You ask some provocative questions about the process of unions "attacking"
My first reaction was that collaboration is an answer for this problem as
it is for so much else. Is it not collaboration among humans which leads
to the ultimate mediation of conflict? I use conflict in the broadest
sense. Let's try this:
Conflict situations are situations in whcih the concerns of two or more
people appear to be incompatible.
Conflict is inevitable as long as different people have different values,
interest and capabilities.
Conflict is neither "good" nor "bad". It can be destructive, but it can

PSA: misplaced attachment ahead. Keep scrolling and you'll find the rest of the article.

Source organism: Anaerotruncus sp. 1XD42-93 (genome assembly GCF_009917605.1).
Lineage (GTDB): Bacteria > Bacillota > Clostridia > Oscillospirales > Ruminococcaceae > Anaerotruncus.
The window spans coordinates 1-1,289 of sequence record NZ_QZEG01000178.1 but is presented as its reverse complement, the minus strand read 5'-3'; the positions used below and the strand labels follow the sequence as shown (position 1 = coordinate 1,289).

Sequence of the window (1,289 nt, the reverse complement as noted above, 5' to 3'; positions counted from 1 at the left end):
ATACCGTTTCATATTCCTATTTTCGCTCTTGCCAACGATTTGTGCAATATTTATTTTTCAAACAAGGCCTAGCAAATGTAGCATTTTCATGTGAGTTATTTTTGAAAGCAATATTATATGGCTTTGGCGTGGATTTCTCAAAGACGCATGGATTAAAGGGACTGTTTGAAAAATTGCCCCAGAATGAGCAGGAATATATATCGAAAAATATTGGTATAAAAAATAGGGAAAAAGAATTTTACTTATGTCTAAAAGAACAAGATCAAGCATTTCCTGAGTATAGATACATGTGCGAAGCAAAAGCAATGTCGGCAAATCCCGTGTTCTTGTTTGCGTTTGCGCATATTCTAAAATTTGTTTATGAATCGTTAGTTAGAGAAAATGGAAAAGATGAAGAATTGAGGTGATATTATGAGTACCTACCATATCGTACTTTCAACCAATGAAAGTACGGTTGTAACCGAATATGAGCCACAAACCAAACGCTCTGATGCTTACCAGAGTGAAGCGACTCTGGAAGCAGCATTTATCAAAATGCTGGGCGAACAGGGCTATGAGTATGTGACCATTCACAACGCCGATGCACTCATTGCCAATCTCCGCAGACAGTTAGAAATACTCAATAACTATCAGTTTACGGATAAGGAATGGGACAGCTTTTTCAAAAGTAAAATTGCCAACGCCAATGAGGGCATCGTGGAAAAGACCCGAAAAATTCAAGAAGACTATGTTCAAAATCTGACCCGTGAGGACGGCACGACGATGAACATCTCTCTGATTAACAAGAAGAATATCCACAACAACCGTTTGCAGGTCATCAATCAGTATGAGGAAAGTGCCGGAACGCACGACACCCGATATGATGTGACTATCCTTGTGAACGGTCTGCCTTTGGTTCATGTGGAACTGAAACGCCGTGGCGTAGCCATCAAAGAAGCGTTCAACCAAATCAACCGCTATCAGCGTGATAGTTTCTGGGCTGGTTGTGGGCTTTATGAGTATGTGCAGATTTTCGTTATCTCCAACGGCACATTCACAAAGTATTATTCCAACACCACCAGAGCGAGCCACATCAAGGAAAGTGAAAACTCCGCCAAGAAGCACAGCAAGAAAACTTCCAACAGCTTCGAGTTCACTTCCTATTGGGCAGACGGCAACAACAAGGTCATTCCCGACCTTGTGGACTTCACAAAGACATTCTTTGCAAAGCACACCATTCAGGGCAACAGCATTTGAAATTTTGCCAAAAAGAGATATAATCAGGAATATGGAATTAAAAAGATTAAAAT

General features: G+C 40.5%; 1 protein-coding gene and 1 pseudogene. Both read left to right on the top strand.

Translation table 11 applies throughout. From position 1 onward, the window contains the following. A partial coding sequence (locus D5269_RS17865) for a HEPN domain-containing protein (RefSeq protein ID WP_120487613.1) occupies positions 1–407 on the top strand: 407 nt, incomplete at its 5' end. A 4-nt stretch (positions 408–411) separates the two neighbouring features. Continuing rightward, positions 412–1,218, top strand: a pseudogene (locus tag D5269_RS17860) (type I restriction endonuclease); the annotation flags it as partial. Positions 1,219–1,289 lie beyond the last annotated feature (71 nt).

also be a source of energy and creativity within a group. The goal isn't
to eliminate conflict, but rather to manage it.
When a union perceives mistreatment, it reacts. When any human perceives
potential mistreatment, there is a natural wonder at the very least, a
surge of strong feeling at worst.
The history of human exchanges across ostensible boundaries of place,
culture, religion, etc. is one where mass movements of the physical and
the emotional provide less room for collaboration than interactions
between the few. Examples are rife. So there seems to be a paradox in
how unions protect the many from abuses, and, together with management,
engender an "attack" mentality.
The best unions (I think of the Auto Workers at the Saturn plant in the
recent strike) are forward looking and collaborative. What of the rest?
And most of us?
-- Barry Mallis firstname.lastname@example.org
Learning-org -- An Internet Dialog on Learning Organizations For info: <email@example.com> -or- <http://world.std.com/~lo/>